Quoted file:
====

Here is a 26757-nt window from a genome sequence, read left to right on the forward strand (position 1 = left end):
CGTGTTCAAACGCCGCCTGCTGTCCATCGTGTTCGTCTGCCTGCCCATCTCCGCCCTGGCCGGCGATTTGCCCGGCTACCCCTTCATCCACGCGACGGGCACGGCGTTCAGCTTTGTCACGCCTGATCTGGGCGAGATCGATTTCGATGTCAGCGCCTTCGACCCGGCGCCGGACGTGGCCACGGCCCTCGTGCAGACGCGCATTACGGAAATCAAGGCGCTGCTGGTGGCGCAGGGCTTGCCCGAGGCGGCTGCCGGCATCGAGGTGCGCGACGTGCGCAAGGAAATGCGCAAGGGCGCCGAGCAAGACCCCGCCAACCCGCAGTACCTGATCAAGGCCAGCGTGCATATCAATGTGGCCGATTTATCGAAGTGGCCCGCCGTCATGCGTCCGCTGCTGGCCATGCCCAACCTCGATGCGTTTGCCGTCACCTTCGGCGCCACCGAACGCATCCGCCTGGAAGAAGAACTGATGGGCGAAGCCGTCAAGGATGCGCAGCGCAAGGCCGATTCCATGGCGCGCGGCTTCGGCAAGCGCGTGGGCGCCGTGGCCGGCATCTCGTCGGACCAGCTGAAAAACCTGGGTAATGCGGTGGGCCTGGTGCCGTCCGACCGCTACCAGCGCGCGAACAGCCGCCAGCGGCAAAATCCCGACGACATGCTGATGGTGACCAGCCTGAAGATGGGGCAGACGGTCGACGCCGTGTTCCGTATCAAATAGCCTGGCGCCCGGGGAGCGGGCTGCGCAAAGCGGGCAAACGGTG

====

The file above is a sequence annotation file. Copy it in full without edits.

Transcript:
Here is a 26757-nt window from a genome sequence, read left to right on the forward strand (position 1 = left end):
CGTGTTCAAACGCCGCCTGCTGTCCATCGTGTTCGTCTGCCTGCCCATCTCCGCCCTGGCCGGCGATTTGCCCGGCTACCCCTTCATCCACGCGACGGGCACGGCGTTCAGCTTTGTCACGCCTGATCTGGGCGAGATCGATTTCGATGTCAGCGCCTTCGACCCGGCGCCGGACGTGGCCACGGCCCTCGTGCAGACGCGCATTACGGAAATCAAGGCGCTGCTGGTGGCGCAGGGCTTGCCCGAGGCGGCTGCCGGCATCGAGGTGCGCGACGTGCGCAAGGAAATGCGCAAGGGCGCCGAGCAAGACCCCGCCAACCCGCAGTACCTGATCAAGGCCAGCGTGCATATCAATGTGGCCGATTTATCGAAGTGGCCCGCCGTCATGCGTCCGCTGCTGGCCATGCCCAACCTCGATGCGTTTGCCGTCACCTTCGGCGCCACCGAACGCATCCGCCTGGAAGAAGAACTGATGGGCGAAGCCGTCAAGGATGCGCAGCGCAAGGCCGATTCCATGGCGCGCGGCTTCGGCAAGCGCGTGGGCGCCGTGGCCGGCATCTCGTCGGACCAGCTGAAAAACCTGGGTAATGCGGTGGGCCTGGTGCCGTCCGACCGCTACCAGCGCGCGAACAGCCGCCAGCGGCAAAATCCCGACGACATGCTGATGGTGACCAGCCTGAAGATGGGGCAGACGGTCGACGCCGTGTTCCGTATCAAATAGCCTGGCGCCCGGGGAGCGGGCTGCGCAAAGCGGGCAAACGGTG